Mobile Computing and User Interface Design 395

Social Media and User Interface Design 398

Games, Multi-Dimensional Information Visualizations, and Immersive Environments 400

Games, Gamification, and User Interface Design 400

Multidimensional Information Visualization Design 402

User Interface Design and Immersive Environments 404

International and Cultural Issues and User Interface Design 406

Multilingual Requirements 406

Color 407

Cultural Differences 407

Nonfunctional Requirements and Human-Computer Interaction Layer Design 410

Applying the Concepts at Patterson

Superstore 411

Chapter review 411

Chapter 11 Physical Architecture Layer Design 418

Introduction 418

Elements of the Physical Architecture Layer 419

Architectural Components 419

Server-Based Architectures 420

Client-Based Architectures 420

Client–Server Architectures 421

Client–Server Tiers 422

Selecting a Physical Architecture 424

Cloud Computing 426

Ubiquitous Computing and the Internet of Things 428

Green IT 431

Infrastructure Design 432

Deployment Diagram 432

Network Model 434

Hardware and System Software Specifications 438

Nonfunctional Requirements and Physical Architecture Layer Design 440

Operational Requirements 441

Performance Requirements 442

Security Requirements 444

Cultural and Political Requirements 447

Synopsis 448

Verifying and Validating the Physical Architecture Layer 449

Applying the Concepts at Patterson Superstore 450

Chapter Review 450


Chapter 12 Construction 456

Introduction 456

Managing Programming 457

Assigning Programmers 457

Coordinating Activities 458

Managing the Schedule 458

Cultural Issues 460

Developing Documentation 462

Types of Documentation 463

Designing Documentation Structure 463

Writing Documentation Topics 465

Identifying Navigation Terms 465

Designing Tests 467

Testing and Object Orientation 468

Test Planning 469

Unit Tests 471

Integration Tests 475

System Tests 476

Acceptance Tests 477

Applying the Concepts at Patterson Superstore 478

Chapter Review 478

Chapter 13 Installation and Operations 481

Introduction 481

Cultural Issues and Information Technology Adoption 483

Conversion 485

Conversion Style 486

Conversion Location 486

Conversion Modules 487

Selecting the Appropriate Conversion Strategy 488

Change Management 489

Understanding Resistance to Change 490

Revising Management Policies 491

Assessing Costs and Benefits 492

Motivating Adoption 493

Enabling Adoption: Training 495

Post-Implementation Activities 497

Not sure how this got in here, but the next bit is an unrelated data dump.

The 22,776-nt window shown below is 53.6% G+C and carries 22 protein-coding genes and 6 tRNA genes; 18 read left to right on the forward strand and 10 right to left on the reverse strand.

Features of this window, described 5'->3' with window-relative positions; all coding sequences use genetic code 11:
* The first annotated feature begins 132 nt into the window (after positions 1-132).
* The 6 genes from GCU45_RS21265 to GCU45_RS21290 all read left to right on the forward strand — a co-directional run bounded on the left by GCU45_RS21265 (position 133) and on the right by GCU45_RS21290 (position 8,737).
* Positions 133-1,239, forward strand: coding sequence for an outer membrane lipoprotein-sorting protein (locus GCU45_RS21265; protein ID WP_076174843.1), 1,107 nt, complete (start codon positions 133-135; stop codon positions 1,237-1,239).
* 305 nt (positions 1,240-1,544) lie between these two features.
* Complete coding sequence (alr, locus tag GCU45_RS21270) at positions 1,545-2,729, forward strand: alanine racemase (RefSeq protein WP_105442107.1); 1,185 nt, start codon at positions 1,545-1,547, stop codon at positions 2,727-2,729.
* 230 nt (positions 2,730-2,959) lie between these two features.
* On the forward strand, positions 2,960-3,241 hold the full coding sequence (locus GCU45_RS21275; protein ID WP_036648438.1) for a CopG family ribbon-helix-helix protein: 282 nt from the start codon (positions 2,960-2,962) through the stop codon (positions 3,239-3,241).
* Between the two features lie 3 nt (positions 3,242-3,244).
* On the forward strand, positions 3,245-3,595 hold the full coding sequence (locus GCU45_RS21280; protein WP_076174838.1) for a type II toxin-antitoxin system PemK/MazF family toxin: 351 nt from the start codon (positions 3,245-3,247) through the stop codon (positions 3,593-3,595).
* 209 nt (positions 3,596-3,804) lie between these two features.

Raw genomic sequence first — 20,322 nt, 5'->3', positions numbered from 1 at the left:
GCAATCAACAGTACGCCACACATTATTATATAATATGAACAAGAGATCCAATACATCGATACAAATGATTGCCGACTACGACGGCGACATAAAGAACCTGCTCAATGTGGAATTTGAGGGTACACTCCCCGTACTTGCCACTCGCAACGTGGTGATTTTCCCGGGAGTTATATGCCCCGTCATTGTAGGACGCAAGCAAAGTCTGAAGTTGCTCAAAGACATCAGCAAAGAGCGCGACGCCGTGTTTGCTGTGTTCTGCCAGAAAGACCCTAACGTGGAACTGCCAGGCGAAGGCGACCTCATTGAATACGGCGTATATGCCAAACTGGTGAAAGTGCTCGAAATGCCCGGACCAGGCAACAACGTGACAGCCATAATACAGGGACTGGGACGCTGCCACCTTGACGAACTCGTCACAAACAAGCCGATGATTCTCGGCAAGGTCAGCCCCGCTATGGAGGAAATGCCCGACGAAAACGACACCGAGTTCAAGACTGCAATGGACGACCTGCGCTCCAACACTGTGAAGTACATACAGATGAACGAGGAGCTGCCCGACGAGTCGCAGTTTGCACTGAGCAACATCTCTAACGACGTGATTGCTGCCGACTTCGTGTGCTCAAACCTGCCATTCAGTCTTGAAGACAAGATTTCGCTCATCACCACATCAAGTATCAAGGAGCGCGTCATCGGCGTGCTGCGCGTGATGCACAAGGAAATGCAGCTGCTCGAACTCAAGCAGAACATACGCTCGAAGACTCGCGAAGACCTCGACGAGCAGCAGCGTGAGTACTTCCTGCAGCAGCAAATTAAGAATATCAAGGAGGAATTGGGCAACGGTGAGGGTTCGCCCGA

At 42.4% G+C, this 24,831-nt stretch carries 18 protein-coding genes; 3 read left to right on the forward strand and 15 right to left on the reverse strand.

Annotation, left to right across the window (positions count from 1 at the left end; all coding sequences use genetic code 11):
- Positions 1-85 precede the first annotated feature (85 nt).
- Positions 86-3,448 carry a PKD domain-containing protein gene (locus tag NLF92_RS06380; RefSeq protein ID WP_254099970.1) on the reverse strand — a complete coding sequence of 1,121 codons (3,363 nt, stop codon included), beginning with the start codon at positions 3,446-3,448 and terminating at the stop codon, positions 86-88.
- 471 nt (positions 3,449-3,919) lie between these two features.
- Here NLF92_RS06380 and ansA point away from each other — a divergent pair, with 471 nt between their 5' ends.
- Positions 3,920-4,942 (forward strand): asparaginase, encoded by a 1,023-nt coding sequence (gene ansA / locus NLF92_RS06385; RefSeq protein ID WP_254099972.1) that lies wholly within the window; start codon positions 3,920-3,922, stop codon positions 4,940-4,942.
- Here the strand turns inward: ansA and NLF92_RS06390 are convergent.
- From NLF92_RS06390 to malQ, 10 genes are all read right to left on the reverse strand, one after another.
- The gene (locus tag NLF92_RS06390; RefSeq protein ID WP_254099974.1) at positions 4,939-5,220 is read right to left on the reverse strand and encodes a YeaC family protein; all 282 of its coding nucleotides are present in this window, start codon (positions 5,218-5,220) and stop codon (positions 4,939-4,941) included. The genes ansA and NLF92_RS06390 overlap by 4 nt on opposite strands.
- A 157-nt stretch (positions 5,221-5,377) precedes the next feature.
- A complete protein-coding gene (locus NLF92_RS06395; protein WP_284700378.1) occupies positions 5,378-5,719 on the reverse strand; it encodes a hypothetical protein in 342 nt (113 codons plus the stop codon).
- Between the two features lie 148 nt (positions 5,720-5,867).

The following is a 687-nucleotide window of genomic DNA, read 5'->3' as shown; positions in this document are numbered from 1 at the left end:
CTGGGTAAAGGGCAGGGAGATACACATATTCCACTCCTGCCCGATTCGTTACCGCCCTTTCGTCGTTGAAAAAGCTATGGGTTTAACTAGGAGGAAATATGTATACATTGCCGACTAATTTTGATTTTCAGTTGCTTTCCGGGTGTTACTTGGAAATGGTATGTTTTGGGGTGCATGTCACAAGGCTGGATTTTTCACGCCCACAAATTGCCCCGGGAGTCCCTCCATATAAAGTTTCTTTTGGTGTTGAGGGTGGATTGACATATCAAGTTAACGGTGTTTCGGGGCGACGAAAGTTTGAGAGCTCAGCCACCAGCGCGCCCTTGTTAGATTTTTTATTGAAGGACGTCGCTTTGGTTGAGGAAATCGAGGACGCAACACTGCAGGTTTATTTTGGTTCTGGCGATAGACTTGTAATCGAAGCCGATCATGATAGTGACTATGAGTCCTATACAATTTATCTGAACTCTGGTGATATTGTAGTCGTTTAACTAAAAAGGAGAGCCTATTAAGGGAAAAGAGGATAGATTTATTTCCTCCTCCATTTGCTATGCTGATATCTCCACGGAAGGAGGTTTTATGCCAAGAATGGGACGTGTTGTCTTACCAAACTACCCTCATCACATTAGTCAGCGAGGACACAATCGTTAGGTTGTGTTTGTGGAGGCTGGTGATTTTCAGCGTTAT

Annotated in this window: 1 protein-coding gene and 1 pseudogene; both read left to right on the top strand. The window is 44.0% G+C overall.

System Support 497

System Maintenance 498

Project Assessment 500

Applying the Concepts at Patterson Superstore 502

Chapter Review 502

Index 507

  • The text has been streamlined to focus on the essentials and therefore, to enhance student understanding. Selected materials, like the “Your Turn” and “Concepts in Action” boxes, have been moved online and can be accessed by going to and navigating to the appropriate title and its BCS site.
  • Throughout the book, there is a greater emphasis on verifying, validating, and testing, as well as the incremental and iterative development of systems.
  • There is more content on Agile techniques including scrum meetings, product backlog, and sprints along with an increased focus on software quality and user stories.
  • Chapter 10 includes more coverage of mobile computing, specifics on navigation, input, and output. This chapter also has a new section on games, multidimensional information visualization, augmented reality, and virtual reality.
  • A new, expanded case study on an integrated health clinic delivery system accompanies the 5th Edition. The case study can be accessed by going to and navigating to the appropriate title and its BCS site. At the end of each chapter in the text, a short synopsis of the case is provided.
  • Focus on doing SAD: After presenting the how and what of each major technique, the text guides students through practice problems and then invites them to use the technique in a project.

  • Real World Focus: The authors build extensively from their experience as professional systems analysts for organizations such as Arthur Andersen, IBM, the U.S. Department of Defense, and the Australian Army. They have also worked with a diverse industry advisory board of IS professionals and consultants in developing the book and have incorporated their stories, feedback, and advice throughout.

  • Project approach: Each chapter focuses on a different step in the Systems Development Life Cycle (SDLC) process. Topics are presented in the order in which they are encountered in a typical project.

  • Written in UML: The text takes a contemporary, object-oriented approach using UML.